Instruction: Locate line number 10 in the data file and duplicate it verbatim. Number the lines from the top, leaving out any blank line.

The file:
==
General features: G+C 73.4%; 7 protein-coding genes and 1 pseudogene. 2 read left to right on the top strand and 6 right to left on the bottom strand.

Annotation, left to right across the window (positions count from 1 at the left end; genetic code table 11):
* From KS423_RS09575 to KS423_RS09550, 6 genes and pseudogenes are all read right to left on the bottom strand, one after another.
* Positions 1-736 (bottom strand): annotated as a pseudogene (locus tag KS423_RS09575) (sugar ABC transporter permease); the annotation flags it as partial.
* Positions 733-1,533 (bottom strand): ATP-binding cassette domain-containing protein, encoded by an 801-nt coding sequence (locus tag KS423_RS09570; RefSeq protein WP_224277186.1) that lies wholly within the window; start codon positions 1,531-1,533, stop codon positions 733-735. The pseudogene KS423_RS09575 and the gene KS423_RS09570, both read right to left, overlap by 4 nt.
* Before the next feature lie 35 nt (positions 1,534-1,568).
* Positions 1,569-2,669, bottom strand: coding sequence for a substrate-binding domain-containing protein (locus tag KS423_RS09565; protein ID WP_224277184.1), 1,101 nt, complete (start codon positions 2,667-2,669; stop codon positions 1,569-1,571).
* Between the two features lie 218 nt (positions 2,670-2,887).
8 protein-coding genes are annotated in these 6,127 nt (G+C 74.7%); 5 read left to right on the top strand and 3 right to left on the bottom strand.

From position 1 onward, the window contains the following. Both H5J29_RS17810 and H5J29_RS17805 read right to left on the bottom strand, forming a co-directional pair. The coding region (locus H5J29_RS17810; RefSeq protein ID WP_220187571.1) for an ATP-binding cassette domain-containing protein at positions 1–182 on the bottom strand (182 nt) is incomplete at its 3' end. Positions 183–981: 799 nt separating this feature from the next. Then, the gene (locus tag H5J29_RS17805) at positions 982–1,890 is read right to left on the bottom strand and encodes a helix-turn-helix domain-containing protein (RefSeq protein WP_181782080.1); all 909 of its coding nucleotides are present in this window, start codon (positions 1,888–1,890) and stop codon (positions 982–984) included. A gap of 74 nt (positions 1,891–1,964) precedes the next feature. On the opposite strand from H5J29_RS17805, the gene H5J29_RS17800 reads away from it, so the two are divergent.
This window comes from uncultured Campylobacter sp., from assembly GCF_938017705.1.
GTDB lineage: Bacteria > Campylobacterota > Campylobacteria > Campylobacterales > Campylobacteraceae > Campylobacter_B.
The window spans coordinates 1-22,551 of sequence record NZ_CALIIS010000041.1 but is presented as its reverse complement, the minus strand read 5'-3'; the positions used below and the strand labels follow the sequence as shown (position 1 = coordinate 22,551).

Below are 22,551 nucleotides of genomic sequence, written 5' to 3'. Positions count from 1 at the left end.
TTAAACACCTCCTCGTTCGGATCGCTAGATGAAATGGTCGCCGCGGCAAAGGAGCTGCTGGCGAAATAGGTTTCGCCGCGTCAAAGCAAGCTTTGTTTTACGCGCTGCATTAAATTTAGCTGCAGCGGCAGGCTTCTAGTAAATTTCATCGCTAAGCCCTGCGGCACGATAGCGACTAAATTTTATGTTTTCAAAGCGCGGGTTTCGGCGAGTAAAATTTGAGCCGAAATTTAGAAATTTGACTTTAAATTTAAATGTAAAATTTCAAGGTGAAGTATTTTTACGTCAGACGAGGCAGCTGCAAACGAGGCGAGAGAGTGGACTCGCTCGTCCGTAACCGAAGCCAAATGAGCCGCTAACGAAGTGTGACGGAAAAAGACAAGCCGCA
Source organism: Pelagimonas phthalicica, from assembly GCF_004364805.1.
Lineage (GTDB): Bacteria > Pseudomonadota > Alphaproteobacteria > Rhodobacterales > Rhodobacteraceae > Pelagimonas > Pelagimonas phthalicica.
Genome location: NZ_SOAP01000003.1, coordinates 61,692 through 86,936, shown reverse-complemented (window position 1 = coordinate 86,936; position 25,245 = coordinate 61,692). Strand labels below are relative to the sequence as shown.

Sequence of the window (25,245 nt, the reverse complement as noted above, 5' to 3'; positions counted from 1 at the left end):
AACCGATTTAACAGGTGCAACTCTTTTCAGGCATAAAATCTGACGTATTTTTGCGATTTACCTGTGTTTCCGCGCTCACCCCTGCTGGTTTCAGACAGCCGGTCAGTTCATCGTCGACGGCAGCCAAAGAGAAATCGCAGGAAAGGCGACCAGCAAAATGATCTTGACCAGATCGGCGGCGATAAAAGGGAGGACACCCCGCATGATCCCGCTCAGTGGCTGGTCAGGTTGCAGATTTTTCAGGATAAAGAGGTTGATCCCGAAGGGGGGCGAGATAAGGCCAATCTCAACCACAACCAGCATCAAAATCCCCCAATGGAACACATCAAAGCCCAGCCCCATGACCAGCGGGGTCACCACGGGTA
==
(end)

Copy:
From position 1 onward, the window contains the following. Both H5J29_RS17810 and H5J29_RS17805 read right to left on the bottom strand, forming a co-directional pair. The coding region (locus H5J29_RS17810; RefSeq protein ID WP_220187571.1) for an ATP-binding cassette domain-containing protein at positions 1–182 on the bottom strand (182 nt) is incomplete at its 3' end. Positions 183–981: 799 nt separating this feature from the next. Then, the gene (locus tag H5J29_RS17805) at positions 982–1,890 is read right to left on the bottom strand and encodes a helix-turn-helix domain-containing protein (RefSeq protein WP_181782080.1); all 909 of its coding nucleotides are present in this window, start codon (positions 1,888–1,890) and stop codon (positions 982–984) included. A gap of 74 nt (positions 1,891–1,964) precedes the next feature. On the opposite strand from H5J29_RS17805, the gene H5J29_RS17800 reads away from it, so the two are divergent.